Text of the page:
• The audience should be making good use of the story presented to them. The design needs to be a transparent facilitator leading to a clear call-to-action or actionable.

6 - Good design is honest.

+It does not make a product more innovative, powerful or valuable than it really is. It does not attempt to manipulate the consumer with promises that cannot be kept. The product delivers what it says it will deliver.

Dishonesty can take many forms in presentation design: visuals, words and especially numbers can be very misleading.

It’s a fine line between presenting facts in a positive light and misleading an audience.

Every company has to decide where they stand.

  • Some tools, like 3D graphs, are always misleading. They make it very difficult to honestly compare data, understand results, etc.

The Wall Street Journal Guide to Information Graphics: The Dos and Don'ts of Presenting Data, Facts, and Figures is an excellent reference for best practices around numbers and graphs.

7 - Good design is long-lasting.

+It avoids being fashionable and therefore never appears antiquated. Unlike fashionable design, it lasts many years – even in today’s throwaway society.

Dieter Rams’ designs at Braun (and Vitsoe) created what we would call today ‘corporate identity’. The choices made in these objects would come to define the brand in the use of fonts, color, space.

Slide design usually comes at a later stage of corporate identity. When designing slides, we either have to use existing templates or create new ones, often derived from print and web identity. Slides must respect the style at hand, no matter how (un)fashionable said style might appear.

However, we should always use sound design principles (contrast, good continuation, Gutenberg Diagram, etc.) to share effective messages with data. The audience remembers well designed slides better.

8 - Good design is thorough down to the last detail.

+Nothing must be arbitrary or left to chance. Care and accuracy in the design process show respect towards the user.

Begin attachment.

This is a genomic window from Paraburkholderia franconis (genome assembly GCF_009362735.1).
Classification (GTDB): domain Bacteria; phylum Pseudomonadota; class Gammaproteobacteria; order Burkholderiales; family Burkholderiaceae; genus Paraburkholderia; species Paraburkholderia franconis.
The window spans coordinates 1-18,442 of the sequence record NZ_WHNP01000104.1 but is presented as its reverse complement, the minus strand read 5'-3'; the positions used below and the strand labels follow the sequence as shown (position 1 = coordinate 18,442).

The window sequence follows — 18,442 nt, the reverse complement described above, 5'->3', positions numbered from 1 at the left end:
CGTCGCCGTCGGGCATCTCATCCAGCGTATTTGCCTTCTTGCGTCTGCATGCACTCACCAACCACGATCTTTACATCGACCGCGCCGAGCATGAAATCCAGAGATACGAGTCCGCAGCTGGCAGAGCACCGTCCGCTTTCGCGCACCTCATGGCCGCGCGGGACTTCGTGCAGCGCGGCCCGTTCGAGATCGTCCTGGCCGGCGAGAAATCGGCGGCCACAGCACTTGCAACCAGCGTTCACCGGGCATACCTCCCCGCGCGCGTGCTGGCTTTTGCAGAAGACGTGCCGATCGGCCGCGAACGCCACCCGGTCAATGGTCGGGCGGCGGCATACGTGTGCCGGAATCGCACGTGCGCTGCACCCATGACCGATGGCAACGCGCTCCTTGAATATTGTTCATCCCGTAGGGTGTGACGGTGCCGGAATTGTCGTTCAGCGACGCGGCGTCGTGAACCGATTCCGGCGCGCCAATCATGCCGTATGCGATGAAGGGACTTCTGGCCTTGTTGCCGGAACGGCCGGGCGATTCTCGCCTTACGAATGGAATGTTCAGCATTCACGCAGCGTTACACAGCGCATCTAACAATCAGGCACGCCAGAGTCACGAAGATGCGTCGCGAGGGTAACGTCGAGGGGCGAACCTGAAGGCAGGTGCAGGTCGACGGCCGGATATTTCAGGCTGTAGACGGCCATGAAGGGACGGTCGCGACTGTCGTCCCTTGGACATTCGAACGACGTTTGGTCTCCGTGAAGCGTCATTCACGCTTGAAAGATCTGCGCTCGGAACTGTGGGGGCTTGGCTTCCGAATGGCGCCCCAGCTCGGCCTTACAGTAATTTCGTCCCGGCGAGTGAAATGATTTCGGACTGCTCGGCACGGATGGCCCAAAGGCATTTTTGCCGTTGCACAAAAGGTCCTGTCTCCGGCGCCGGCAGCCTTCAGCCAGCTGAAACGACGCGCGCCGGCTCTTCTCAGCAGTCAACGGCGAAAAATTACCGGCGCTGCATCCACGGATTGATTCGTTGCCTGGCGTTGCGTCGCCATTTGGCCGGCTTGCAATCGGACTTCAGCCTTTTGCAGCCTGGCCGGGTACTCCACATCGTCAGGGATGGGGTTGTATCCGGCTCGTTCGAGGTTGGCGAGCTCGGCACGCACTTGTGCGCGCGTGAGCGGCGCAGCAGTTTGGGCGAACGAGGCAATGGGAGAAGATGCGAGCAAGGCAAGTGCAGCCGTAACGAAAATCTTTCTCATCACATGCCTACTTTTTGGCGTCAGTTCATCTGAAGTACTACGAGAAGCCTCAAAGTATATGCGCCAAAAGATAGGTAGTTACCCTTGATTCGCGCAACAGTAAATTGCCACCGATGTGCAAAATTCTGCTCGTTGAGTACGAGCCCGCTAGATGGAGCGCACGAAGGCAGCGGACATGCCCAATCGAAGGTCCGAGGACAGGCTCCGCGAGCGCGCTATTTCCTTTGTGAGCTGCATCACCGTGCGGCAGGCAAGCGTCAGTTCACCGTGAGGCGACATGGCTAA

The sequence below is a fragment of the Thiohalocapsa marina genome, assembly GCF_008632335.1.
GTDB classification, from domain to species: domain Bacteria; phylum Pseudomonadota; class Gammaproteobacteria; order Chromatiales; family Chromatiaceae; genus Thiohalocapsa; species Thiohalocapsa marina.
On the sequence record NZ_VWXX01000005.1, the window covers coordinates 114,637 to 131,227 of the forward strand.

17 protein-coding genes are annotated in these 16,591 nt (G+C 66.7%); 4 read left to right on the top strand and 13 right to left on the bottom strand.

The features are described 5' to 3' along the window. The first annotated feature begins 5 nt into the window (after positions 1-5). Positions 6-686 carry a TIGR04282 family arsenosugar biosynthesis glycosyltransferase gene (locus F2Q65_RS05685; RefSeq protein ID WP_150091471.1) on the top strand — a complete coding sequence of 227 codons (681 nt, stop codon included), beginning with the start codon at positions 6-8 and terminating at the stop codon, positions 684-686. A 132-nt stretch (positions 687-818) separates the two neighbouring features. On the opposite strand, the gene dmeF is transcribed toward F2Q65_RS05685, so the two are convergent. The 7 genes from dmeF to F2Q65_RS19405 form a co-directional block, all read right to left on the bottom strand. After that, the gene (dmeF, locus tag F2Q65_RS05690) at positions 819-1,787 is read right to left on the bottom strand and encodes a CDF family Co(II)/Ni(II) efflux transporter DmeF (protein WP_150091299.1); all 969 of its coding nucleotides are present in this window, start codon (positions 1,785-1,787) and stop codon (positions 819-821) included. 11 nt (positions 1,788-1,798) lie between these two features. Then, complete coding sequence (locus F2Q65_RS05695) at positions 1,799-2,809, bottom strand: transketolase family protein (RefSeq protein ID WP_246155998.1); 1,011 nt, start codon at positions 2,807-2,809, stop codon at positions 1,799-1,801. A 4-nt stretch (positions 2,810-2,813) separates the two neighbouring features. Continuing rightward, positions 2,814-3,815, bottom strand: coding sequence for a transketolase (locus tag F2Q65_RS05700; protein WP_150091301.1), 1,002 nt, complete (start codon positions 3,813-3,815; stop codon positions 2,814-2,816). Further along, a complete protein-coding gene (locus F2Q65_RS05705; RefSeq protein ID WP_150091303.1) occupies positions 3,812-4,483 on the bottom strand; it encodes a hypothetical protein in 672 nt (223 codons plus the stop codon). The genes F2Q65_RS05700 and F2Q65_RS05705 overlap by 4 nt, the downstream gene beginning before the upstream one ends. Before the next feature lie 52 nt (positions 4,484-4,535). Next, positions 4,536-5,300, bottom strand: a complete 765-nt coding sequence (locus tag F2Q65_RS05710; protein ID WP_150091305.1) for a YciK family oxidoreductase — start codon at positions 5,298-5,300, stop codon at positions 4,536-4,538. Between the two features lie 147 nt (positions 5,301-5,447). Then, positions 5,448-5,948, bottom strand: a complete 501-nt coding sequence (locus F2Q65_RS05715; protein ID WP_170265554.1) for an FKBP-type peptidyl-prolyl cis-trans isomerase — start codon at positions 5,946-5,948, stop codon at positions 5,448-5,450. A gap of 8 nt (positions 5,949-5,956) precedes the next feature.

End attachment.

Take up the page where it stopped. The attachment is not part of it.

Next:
This principle might be drawn from Dieter Rams working on industrial design, with an education background in architecture. In both fields, modifications later are way more costly than planification.

One way to ensure consistency is to leverage the grid options. Grids and templates ensure that every element stays in place when:

  • We create new slides

  • We change data in the slide

This creates a pleasing experience for the user, as the eyes have less effort to make when they arrive upon a new slide.

9 - Good design is environmentally-friendly.

+Design makes an important contribution to the preservation of the environment. It conserves resources and minimizes physical and visual pollution throughout the lifecycle of the product.

While the constant increase in bandwidth, projects of metaverse and AR are certainly not going in the direction of less energy consumption, visual pollution is something we could all be deeply reflecting on.

Poorly designed slides are akin to visual noise. They don’t express a clear message and lead to many divergent interpretations.

Good slides create a visually friendly environment where ideas flow clearly from the speaker to the audience.

10 - Good design is as little design as possible.

+Less, but better – because it concentrates on the essential aspects, and the products are not burdened with non-essentials. Back to purity, back to simplicity.

To keep things pure and simple in slide design, we can ask ourselves two questions:

- Are we designing slides?

  • Sometimes what we are creating are slidedocs. They sit between full reports and streamlined slides. They are written docs, created in Powerpoint, that can be shared across organizations. In that case, it’s totally fine to have richer slides. As long as they use grid design for consistency and readability.

- If designing slides, can we separate complex information into different slides?

  • Yes, and quite easily in some instances. We need to still be mindful of the overall flow.

  • Sometime no, more data needs to be presented at once for comparison. Then apply the principle of less, but better: keeping only what’s essential for the audience’s understanding.

Comparison: iPod to Rams’ Radio

Have you ever noticed some external similarities between objects from Rams and Ive?

The iPod is often compared to Rams’ famous radio receiver:

To see this as a rip-off is a deep misunderstanding.

Jony Ive applied Rams’ design ethos: deep re-engineering, designing objects from the inside out.

In that sense, the external appearance becomes « inevitable » and seems the most natural to the user. The use of a wheel on the iPod is not copying the frequency selector on Braun’s radio; it stems from a re-imagining of how users should navigate long digital playlists. The acceleration and easy navigation it permits differentiates the iPod from every MP3 player that was out there at the time.

It makes it an instant design classic.


Do you need help on fully leveraging your power as a presenter?

Book a call to discuss the best integration of Story, Slides & Delivery for your next presentation.




Sophie Lovell


Dieter Rams


Gary Hustwit



Gary Hustwit


Gary Hustwit


59 views0 comments


bottom of page